Sep 06

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The word “millennialism” refers to a teaching about a so-called “Thousand year reign of Christ on earth.” There are a number of such teachings, so it is impossible to cover all of them or even a few of them; as they differ in so many details. Yet, certain points are the same in most, if not in all of them. In this series of articles the general points of agreement will be studied.
The first thing each has in common is the starting place; Jesus will return to earth and set up an earthly kingdom in Jerusalem. It comes as an absolute surprise to the “millennial” folks that the New Testament never, not even one time, speaks of Jesus returning to this earth! It does, of course, speak of his coming! Note the words of Paul: “For the Lord himself shall descend from heaven with a shout, with the voice of the archangel, and with the trump of God: and the dead in Christ shall rise first: (17) Then we which are alive and remain shall be caught up together with them in the clouds, to meet the Lord in the air: and so shall we ever be with the Lord” (1 Thess. 4:16-17). Missing in this beautiful text is the so commonly heard word, “earth!” The dead will be raised first, then, those who are alive at Jesus’ coming. This simple truth, the word “earth” and the Lord’s return are never found together and should be enough to question the very heart of the “millennial” teaching.
It is critical to the “millennial” teaching, that Jesus come to the earth, as Jerusalem is part of this earth and it is said that he will set up his earthly kingdom in Jerusalem. Two points are now brought into question: 1) Jesus is never said to be returning to the earth; and 2) if he is never going to come to the earth, he cannot set up his earthly kingdom in Jerusalem, from which he is said to then, rule the world. These simple truths, before an examination is even started, are death blows to the heart of the “millennial” teaching. Now, take a look at the text of Revelation 20, verse 4: “And I saw thrones, and they sat upon them, and judgment was given unto them: and I saw the souls of them that were beheaded for the witness of Jesus, and for the word of God, and which had not worshipped the beast, neither his image, neither had received his mark upon their foreheads, or in their hands; and they lived and reigned with Christ a thousand years.” Here we find the words, “they lived and reigned with Christ a thousand years,” but the words which are the “heart and soul” of the “millennial” teaching are missing in the text. Not one word about Jesus coming to the earth; and not one about Jesus setting up an earthly kingdom. It may not seem important to those who believe and teach the “millennial” doctrine, but did you notice who it is that “lived and reigned with Christ?” John wrote: “I saw the souls of them that were beheaded for the witness of Jesus … and they lived and reigned with Christ a thousand years.” Now, if we are going to take these words literally, and the “millennial” folks must, if their teaching is true, then, only those who were “beheaded for the witness of Jesus” are said to live and reign with Christ.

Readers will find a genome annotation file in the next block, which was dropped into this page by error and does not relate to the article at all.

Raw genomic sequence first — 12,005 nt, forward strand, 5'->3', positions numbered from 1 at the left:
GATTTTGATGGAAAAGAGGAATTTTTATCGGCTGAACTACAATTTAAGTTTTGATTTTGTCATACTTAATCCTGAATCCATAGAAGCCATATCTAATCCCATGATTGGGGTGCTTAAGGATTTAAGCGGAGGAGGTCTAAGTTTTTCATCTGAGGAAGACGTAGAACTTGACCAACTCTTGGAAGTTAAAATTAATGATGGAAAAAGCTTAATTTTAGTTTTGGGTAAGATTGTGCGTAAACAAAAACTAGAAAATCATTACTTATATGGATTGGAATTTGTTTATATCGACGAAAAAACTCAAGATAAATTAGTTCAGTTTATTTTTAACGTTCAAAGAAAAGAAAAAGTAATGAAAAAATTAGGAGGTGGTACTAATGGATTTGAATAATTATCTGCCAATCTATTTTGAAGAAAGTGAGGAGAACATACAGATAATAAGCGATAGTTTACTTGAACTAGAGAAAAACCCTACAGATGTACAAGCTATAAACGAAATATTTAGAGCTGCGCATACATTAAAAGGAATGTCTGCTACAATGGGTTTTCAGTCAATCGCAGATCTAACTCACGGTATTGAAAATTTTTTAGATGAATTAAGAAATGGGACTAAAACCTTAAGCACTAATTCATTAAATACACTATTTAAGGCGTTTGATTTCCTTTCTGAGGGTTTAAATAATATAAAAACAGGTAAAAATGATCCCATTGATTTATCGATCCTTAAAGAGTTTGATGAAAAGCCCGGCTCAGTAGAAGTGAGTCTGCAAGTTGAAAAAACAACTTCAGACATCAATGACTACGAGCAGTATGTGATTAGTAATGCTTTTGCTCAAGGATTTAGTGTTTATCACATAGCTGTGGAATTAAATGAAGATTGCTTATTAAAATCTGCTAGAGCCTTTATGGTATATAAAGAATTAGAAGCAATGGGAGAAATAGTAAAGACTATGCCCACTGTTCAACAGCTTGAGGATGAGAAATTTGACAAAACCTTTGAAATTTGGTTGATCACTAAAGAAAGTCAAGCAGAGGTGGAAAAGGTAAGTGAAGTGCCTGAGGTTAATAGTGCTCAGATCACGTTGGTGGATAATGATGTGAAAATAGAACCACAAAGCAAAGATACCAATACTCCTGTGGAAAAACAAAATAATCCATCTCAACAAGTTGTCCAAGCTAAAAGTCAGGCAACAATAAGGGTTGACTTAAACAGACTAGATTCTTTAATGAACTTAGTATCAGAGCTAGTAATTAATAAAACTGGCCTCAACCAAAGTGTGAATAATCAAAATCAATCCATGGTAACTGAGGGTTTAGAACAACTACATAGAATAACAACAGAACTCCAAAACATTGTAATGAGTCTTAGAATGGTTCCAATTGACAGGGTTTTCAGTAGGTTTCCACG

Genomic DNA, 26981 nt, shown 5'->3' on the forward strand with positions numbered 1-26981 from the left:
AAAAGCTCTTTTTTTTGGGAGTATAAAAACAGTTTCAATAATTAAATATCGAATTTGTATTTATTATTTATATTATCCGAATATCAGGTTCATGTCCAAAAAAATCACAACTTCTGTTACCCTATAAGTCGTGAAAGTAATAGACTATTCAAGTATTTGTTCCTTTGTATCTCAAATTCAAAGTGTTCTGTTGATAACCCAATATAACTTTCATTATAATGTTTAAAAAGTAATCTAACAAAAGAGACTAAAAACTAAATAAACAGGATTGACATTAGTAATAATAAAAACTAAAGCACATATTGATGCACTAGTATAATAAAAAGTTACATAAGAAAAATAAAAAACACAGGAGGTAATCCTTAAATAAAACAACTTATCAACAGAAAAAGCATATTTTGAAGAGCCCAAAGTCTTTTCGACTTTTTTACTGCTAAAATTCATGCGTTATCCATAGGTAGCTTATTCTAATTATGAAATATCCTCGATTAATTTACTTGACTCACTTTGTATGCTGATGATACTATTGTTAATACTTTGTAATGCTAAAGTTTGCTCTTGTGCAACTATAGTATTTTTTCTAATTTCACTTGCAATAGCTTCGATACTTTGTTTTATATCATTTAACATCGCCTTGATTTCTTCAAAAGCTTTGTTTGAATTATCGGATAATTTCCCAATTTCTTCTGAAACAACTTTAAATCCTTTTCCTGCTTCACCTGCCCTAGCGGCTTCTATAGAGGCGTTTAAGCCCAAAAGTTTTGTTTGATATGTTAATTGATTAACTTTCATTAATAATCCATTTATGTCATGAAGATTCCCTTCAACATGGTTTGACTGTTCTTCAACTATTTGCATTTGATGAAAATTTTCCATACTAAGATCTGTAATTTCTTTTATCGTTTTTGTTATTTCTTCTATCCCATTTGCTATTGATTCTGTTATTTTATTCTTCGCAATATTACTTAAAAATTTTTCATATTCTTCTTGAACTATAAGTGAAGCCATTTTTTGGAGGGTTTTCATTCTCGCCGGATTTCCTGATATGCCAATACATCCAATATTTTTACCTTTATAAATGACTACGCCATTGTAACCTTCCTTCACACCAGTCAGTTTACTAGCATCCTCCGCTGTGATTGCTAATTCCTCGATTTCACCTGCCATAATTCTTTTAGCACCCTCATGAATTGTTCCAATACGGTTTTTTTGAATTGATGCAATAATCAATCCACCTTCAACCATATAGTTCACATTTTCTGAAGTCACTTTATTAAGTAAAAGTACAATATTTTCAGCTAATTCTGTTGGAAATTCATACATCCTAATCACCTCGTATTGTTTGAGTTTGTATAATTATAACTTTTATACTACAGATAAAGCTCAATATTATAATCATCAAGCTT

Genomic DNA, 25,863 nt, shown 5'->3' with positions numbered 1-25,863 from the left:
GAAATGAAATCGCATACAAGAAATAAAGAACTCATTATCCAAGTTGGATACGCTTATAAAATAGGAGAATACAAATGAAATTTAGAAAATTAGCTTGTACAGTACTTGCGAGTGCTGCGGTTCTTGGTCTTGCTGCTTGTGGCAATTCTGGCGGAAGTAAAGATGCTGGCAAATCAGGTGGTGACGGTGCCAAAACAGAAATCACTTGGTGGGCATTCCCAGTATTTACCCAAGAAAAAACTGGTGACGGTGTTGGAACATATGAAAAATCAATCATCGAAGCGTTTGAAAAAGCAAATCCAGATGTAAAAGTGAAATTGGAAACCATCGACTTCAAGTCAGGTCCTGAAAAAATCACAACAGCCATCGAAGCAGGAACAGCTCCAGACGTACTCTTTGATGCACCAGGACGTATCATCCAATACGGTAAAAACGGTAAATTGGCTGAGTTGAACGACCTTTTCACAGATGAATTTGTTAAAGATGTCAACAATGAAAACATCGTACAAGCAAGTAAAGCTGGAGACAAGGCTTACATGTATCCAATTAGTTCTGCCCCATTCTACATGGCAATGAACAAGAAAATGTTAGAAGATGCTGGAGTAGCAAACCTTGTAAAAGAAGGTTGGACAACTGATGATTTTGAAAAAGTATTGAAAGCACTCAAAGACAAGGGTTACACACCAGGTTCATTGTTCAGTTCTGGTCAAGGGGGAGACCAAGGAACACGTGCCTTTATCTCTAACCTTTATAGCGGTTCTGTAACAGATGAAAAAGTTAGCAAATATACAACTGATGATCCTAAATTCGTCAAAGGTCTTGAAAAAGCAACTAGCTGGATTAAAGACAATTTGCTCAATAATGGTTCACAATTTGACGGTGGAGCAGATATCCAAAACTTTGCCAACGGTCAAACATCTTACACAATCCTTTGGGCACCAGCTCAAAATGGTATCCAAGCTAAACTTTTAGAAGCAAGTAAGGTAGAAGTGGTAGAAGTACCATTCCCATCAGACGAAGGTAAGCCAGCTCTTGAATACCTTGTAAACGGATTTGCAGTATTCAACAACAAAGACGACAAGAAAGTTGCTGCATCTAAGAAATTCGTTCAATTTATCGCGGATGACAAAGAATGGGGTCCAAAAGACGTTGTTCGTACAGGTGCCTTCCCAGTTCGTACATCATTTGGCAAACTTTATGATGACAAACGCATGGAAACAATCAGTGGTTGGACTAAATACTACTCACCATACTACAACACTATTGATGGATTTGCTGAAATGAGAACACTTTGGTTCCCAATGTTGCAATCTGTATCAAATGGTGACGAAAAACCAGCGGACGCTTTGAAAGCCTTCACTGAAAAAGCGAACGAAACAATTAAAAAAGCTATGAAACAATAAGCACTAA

Now, where did these “souls” live and reign with Christ? They are “souls” out of the body, not “souls” in the body as they have been “beheaded;” therefore, there are no physical bodies said to be living and reigning with Christ. Yes, the “souls” beheaded for the witness of Jesus are said to “lived and reigned with Christ,” but not one word about it being on the all-important earth!
If the “millennial” folks can be so wrong about all these words being literal; as they must have physical bodies living and reigning on the earth; what about the key words, “a thousand years,” also being literal? Is it possible that they just might be wrong here also? Finally just here, it is important to notice another point about the words, “they lived and reigned with Christ a thousand years.” The pronoun “they” is the third person pronoun, while our “millennial” friends use the pronoun “we” which is a first person pronoun. “They lived and reigned with Christ” is past tense and once more our “millennial” friends change these words to the present tense: “we shall live and reign with Christ.” Just how much is allowed to be changed in the text, in order to make it teach what it does not teach?
Friends, the New Testament does not teach the “millennial” doctrine, be it pre-millennial, or post-millennial. Don’t be fooled by it!

— Frank R. Williams

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